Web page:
Again, thats what a supposedly centrist Republican, a member of the Gang of Six trying to devise a bipartisan health plan, sounds like.

So much, then, for Mr. Obamas dream of moving beyond divisive politics. The truth is that the factors that made politics so ugly in the Clinton years the paranoia of a significant minority of Americans and the cynical willingness of leading Republicans to cater to that paranoia are as strong as ever. In fact, the situation may be even worse than it was in the 1990s because the collapse of the Bush administration has left the G.O.P. with no real leaders other than Rush Limbaugh.

The question now is how Mr. Obama will deal with the death of his postpartisan dream.

Are you finished laughing about Barack Obama's "postpartisan dream"?    Not yet?  Ok, I understand. 

Tell me:  when Nancy Pelosi explained the fact that Republicans were not allowed to work on any part of the so-called "stimulus package", and did not write even one word of the 1,000 page plus final legislation, by smirking and saying "We won", do you recall Mr. Obama stepping in and insisting that both parties work on it together?  Me neither. 

Barack Obama's "postpartisan dream" ended at approximately 12:01 PM on January 20th.

Now that we've taken care of the overtly comical part, let's look at the more nuanced part.  Krugman attacks Senator Charles Grassley for saying  "you have every right to fear..." that we "should not have a government-run plan to decide when to pull the plug on grandma". 

Er, Paul, you left out a bit of what Mr. Grassley said.  Like for example this part:

"If you've got a government-run health-care program and you have crowding out, and then you go to a Canadian-style plan and everyone starts studying what England does ... when you couple this with all of other fears people have and what they do in England, then you get the idea that somebody is going to decide Grandma has lived too long"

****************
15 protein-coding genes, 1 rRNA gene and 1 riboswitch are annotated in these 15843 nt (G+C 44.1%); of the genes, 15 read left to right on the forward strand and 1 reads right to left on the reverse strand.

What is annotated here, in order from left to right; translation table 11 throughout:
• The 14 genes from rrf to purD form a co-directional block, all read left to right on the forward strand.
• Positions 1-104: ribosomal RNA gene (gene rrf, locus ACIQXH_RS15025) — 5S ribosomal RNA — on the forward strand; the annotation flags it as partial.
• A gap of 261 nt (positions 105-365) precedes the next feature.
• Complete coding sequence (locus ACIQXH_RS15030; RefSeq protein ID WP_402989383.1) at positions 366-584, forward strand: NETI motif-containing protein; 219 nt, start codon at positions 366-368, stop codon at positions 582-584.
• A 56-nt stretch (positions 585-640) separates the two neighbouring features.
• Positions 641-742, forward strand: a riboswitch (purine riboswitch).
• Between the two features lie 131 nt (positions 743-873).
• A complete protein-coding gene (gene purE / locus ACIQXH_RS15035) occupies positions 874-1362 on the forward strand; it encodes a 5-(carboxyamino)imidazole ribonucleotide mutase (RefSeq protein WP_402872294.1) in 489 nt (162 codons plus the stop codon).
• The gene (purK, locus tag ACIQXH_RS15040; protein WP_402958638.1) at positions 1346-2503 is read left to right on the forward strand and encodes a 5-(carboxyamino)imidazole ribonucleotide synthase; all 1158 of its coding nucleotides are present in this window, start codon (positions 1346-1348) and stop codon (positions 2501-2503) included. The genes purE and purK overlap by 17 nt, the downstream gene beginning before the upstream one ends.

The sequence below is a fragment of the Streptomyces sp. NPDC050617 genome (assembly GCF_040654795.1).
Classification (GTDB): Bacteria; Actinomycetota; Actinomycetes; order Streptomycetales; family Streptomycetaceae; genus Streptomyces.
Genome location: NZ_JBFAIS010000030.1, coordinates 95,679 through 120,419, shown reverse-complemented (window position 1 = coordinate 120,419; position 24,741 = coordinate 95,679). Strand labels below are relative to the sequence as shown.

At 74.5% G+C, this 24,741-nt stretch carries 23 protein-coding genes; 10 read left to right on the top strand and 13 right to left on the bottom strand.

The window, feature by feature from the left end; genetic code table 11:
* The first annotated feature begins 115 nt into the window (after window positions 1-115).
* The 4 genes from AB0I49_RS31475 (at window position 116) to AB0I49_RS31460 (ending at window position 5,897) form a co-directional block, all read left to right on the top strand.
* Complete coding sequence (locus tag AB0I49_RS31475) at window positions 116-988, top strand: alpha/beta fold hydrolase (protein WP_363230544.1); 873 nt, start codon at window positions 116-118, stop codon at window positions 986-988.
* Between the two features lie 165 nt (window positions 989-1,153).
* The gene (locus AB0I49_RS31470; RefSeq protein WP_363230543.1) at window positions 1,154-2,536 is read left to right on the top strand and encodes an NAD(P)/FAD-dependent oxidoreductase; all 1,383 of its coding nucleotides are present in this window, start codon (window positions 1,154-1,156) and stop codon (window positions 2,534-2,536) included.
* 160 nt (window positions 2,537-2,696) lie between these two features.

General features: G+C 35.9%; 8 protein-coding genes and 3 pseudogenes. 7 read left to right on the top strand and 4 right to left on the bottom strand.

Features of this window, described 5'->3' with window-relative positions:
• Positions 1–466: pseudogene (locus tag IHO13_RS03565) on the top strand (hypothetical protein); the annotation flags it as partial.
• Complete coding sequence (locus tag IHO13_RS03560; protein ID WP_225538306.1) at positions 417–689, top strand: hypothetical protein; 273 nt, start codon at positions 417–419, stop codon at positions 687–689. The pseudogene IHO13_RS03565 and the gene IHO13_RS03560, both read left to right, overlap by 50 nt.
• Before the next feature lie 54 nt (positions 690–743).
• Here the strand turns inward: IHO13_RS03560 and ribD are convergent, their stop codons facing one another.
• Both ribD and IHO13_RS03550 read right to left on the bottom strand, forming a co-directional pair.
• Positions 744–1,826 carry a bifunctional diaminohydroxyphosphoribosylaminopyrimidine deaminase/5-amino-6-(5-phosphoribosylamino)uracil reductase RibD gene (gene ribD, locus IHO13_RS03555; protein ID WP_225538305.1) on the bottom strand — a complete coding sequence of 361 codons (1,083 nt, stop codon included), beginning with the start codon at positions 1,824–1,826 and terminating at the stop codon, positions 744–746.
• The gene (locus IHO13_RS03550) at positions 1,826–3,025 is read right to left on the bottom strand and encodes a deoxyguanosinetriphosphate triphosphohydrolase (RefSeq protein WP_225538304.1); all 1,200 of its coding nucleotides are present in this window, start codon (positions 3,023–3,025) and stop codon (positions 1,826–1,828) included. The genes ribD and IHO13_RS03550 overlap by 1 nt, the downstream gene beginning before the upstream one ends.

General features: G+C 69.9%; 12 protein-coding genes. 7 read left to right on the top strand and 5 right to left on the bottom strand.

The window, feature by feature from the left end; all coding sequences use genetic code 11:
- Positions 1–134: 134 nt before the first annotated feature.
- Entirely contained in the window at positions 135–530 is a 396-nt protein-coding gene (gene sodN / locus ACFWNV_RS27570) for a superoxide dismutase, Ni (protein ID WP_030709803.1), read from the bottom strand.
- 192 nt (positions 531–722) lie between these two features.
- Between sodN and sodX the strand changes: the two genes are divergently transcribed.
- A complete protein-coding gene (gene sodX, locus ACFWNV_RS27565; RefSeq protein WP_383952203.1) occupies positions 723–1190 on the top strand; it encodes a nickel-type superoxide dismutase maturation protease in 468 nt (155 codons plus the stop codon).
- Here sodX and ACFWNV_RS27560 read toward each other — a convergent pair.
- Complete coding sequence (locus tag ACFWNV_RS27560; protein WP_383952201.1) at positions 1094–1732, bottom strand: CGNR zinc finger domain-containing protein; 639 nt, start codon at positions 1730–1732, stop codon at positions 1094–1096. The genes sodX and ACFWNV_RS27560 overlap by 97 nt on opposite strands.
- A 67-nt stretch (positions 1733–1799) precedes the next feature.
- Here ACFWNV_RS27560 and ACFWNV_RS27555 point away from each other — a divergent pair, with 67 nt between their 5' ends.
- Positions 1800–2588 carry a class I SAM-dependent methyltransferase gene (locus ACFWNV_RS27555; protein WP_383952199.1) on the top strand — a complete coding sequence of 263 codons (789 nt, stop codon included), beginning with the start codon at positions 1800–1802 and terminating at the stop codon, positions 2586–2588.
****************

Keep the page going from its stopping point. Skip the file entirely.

So, in reality, Senator Grassley's reference was based on the belief that we would wind up with Canadian or English health care (a speculation but a very logical one).   And how do they treat the elderly?  Well, I suggest you read this BBC report, or watch this this video from MP Daniel Hannan and find out. 

The dirty little secret Mr. Krugman seems to either not know or want to keep hidden, is that elderly care in the UK is godawful.  And, yes, the elderly really do get the short end of the stick there.  Putting his head in the sand and ignoring this as a means of bowing down to Saint Barack doesn't change that reality.

Bottom line:  While there are certainly two sides to this argument, Charles Grassley does have a legitimate point.  And Paul Krugman is a smart guy who sometimes writes like a clown.


Ken Berwitz

Earlier today I lamented the fact that Gaza is controlled by terrorists, terrorized by shari'a law and, collectively, would rather live with nonstop violence in utter squalor and hopelessness, than in peace with a decent quality of life.

Here, from the BBC, is today's example of what I'm talking about:

Deadly gun battle in Gaza mosque

At least 13 people have been killed and at least 85 injured in a fierce gun battle in Gaza, emergency services say.

Eyewitnesses say hundreds of Hamas fighters and policemen surrounded a mosque where followers of a radical Islamist cleric were holed up.

Hamas fired rocket-propelled grenades at the mosque and stormed the leader's house in Rafah, near the Egypt border.

It is thought that at least 100 supporters of the al-Qaeda-linked group, Jund Ansar Allah, were inside.

At least one Hamas fighter was killed by a grenade fired from the mosque but most of those killed were supporters of the cleric. One child was also killed.

The entire neighbourhood was sealed off as the shooting continued after dark - in what was one of the most violent incidents in the Hamas-controlled Gaza Strip since an Israeli offensive in December and January.

It was not immediately clear if the mosque's imam, Abdul-Latif Moussa, was captured during the fighting.